LC sports canceled by COVID-19 outbreaks

Photo by Jo Tabacek

Student athletes who were affected by the cancelation have been granted an additional semester of eligibility    

On March 12,  National College Athletic Association (NCAA) President Mark Emmert canceled all remaining spring and winter NCAA Championships. Nine Lewis & Clark sports teams had their championships canceled.

“This decision is based on the evolving COVID-19 public health threat, our ability to ensure the events do not contribute to spread of the pandemic and the impracticality of hosting such events at any time during this academic year given ongoing decisions by other entities,” said the NCAA website. 

The NCAA cancellation means that all LC practices, competitions and workouts will be discontinued until next semester. For many student-athletes this will mean losing community, stress relievers and work they have spent all on and off-season training for. 

 The NCAA Division III Administrative Committee has also issued a blanket statement granting an additional season or semester of eligibility for student-athletes participating in spring sports. Head Men’s and Women’s Crew Coach Sam Taylor commented on this policy. 

“The thing to remember would be that students would have to come back to school for another year and pay for that,” Taylor said. “For anyone who wants to take a few extra credits or pursue a graduate degree those options are still available. Anyone who this would be their fourth year would have the option to come back for one more year.”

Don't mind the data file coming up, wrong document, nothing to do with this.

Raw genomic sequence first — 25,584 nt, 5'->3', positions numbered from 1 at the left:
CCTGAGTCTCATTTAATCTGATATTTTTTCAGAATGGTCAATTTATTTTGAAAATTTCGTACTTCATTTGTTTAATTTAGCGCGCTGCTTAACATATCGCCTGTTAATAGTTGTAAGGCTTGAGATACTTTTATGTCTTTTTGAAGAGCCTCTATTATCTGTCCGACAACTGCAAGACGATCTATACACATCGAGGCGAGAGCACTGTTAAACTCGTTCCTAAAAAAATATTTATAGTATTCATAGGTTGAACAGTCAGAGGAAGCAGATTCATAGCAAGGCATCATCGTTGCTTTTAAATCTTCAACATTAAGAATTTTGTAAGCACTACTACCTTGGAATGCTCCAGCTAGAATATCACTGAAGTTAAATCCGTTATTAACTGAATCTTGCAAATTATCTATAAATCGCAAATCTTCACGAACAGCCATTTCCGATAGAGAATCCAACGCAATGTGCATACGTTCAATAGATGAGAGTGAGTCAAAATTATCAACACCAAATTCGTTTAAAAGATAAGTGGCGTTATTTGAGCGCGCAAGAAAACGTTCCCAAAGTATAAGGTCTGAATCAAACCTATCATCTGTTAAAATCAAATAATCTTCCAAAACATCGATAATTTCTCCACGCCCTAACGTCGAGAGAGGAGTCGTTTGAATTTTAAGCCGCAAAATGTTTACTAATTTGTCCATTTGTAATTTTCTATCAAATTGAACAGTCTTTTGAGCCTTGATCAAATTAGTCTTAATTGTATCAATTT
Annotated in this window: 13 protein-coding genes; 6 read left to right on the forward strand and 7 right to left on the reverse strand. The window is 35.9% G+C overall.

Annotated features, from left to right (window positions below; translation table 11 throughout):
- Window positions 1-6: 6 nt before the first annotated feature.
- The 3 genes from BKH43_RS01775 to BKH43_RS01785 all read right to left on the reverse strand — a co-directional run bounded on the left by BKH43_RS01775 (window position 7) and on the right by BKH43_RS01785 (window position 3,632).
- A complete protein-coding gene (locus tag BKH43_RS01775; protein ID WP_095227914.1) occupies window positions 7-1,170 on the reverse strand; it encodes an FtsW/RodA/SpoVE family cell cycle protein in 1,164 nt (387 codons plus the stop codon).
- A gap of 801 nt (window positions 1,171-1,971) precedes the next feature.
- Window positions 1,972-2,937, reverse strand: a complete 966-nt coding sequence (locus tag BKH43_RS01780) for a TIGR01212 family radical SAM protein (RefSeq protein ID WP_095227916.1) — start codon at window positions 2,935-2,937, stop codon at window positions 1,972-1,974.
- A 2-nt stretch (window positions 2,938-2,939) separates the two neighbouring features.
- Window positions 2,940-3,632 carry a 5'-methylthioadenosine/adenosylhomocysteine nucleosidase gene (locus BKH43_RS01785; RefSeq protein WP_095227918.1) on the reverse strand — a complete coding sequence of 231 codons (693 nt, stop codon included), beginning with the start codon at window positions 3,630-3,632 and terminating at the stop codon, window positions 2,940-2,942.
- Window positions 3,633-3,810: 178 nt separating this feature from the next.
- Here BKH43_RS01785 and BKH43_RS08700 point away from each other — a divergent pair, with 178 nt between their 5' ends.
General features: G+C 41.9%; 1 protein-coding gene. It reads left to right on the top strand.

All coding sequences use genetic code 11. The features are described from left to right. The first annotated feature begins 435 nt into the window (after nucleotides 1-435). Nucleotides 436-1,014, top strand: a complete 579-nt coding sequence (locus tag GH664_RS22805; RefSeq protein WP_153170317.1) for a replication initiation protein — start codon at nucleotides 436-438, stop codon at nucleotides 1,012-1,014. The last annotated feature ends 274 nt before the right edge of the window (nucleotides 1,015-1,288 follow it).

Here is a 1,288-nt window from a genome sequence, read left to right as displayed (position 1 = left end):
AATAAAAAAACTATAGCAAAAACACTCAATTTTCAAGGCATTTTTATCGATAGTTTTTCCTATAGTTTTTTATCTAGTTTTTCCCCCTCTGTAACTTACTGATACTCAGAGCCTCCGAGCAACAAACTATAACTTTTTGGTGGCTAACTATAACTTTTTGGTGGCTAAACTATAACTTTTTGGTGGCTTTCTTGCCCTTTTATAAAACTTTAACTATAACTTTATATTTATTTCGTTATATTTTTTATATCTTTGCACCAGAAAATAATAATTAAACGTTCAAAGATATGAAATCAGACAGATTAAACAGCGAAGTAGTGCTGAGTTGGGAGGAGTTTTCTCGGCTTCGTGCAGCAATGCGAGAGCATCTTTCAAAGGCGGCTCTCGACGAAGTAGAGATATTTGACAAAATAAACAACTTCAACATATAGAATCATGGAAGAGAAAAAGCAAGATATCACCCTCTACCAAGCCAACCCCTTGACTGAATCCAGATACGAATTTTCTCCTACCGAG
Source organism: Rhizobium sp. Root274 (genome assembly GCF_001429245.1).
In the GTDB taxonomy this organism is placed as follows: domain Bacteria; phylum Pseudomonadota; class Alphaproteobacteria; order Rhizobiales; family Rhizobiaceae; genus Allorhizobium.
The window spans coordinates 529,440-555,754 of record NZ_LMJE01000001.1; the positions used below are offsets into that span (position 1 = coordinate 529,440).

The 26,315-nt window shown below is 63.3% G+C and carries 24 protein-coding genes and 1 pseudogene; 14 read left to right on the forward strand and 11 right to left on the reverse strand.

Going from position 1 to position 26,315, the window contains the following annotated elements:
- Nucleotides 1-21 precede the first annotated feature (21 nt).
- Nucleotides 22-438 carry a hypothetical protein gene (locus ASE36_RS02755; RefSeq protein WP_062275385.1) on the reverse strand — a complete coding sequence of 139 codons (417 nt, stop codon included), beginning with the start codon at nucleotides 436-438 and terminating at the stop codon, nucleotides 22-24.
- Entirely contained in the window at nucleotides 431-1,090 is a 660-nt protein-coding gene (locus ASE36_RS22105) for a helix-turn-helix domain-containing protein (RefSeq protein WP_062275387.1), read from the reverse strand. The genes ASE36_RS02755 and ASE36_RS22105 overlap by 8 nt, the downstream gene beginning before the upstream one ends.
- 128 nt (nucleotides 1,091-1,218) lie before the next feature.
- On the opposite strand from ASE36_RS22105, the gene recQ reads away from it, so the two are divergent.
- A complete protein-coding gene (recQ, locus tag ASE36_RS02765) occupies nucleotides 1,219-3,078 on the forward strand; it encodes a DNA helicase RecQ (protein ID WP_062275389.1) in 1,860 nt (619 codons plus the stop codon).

For many seniors this cancellation of the season will mark the end of their collegiate athletic career.  

“We are trying to do an end of season ‘thank you’ to our seniors as well as give out awards that would have been given at the end of the year,” Taylor said. “The whole athletics worlds is going through this together, every college coach I know, every college athlete I know has had their season canceled and it is something that is challenging, but there is a lesson to be learned that if it all comes to a stop at least we had the time we had and we can appreciate that for what it was.”

Track & Field distance runner Kara Wood ’21 was sick for her last race and had been looking forward to her next meet. 

“In all honesty, I do not think that it has totally hit yet that my season is done,” Wood said. “At this point it just seems surreal. I was just Facetiming a friend and saying that it felt like we were all thrown into a bad teen novel about the apocalypse.”

With the season ending so abruptly many teams have moved up their end of season get-togethers. 

“Our team had a special event for seniors because we did not get to have a senior night,” Wood said. “It was this big thing it was live streamed as just a chance for the seniors to get that last final step and finish line in.”

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